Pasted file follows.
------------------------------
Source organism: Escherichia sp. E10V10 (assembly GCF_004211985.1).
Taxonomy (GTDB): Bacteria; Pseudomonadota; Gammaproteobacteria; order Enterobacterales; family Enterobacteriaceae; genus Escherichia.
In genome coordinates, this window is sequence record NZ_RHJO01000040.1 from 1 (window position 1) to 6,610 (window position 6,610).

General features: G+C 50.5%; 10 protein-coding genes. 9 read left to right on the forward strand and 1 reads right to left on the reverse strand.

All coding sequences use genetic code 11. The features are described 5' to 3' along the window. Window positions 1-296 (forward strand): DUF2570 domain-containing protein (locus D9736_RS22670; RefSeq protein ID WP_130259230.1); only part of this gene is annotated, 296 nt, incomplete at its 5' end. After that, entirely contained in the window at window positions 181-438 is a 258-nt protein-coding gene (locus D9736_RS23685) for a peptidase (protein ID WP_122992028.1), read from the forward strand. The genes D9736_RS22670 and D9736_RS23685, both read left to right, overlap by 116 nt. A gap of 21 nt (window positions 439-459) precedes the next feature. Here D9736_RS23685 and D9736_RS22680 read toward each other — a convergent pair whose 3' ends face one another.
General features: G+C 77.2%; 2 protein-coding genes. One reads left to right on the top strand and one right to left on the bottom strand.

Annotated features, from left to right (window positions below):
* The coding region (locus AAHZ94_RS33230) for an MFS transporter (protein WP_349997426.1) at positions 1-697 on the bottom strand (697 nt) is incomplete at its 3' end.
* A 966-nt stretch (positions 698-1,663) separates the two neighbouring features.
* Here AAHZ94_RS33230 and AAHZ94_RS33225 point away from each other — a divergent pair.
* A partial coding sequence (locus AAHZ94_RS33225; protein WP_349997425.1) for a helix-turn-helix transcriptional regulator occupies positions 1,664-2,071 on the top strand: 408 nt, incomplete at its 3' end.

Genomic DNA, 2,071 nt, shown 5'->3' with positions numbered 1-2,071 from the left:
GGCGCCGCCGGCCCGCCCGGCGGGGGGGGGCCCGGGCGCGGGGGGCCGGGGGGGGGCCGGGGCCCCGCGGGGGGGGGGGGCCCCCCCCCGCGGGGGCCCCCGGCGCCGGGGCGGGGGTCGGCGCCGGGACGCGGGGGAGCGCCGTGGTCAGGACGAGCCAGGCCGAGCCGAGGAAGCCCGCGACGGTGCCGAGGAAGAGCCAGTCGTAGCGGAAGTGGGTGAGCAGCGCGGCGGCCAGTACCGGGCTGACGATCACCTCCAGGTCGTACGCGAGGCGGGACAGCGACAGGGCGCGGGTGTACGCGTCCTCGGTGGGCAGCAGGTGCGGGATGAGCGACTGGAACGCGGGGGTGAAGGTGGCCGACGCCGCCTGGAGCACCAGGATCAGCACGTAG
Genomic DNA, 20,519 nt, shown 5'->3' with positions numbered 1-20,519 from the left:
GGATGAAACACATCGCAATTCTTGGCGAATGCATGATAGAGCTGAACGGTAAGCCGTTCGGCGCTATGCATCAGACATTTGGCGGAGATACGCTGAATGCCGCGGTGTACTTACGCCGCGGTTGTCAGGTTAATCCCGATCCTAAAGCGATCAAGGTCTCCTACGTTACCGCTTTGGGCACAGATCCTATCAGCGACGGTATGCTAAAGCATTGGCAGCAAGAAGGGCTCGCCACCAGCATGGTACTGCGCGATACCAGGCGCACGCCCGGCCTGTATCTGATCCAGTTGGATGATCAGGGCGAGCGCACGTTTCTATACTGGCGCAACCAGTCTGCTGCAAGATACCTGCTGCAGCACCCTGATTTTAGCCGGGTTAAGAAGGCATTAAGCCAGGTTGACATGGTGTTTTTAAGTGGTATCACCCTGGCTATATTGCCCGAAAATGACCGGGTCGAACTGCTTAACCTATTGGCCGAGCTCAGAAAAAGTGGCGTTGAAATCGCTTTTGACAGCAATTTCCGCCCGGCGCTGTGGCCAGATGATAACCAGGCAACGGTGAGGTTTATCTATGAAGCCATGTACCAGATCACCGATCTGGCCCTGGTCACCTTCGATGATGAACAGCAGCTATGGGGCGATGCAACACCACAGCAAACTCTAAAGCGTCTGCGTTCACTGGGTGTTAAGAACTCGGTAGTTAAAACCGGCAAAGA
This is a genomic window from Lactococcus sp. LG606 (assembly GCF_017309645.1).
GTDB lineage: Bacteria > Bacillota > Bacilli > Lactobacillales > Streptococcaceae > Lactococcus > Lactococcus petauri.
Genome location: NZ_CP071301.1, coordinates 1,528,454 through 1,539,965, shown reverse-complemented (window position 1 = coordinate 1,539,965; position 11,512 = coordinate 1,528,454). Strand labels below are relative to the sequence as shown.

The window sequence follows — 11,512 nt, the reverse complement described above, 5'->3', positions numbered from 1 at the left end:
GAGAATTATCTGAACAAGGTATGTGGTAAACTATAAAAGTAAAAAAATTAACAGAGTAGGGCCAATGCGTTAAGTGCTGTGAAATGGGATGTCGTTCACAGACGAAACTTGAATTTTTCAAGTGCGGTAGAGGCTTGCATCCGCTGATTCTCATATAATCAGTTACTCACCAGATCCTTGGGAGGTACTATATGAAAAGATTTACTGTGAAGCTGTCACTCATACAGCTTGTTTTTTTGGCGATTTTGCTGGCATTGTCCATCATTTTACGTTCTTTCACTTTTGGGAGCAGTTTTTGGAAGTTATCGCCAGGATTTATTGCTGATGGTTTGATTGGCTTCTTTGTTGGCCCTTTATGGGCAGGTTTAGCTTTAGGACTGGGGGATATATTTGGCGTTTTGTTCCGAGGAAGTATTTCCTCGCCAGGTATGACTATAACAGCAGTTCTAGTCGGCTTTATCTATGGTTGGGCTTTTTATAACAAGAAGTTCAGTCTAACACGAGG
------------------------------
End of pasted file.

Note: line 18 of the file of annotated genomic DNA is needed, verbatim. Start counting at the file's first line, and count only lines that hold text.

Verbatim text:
Genome location: NZ_CP071301.1, coordinates 1,528,454 through 1,539,965, shown reverse-complemented (window position 1 = coordinate 1,539,965; position 11,512 = coordinate 1,528,454). Strand labels below are relative to the sequence as shown.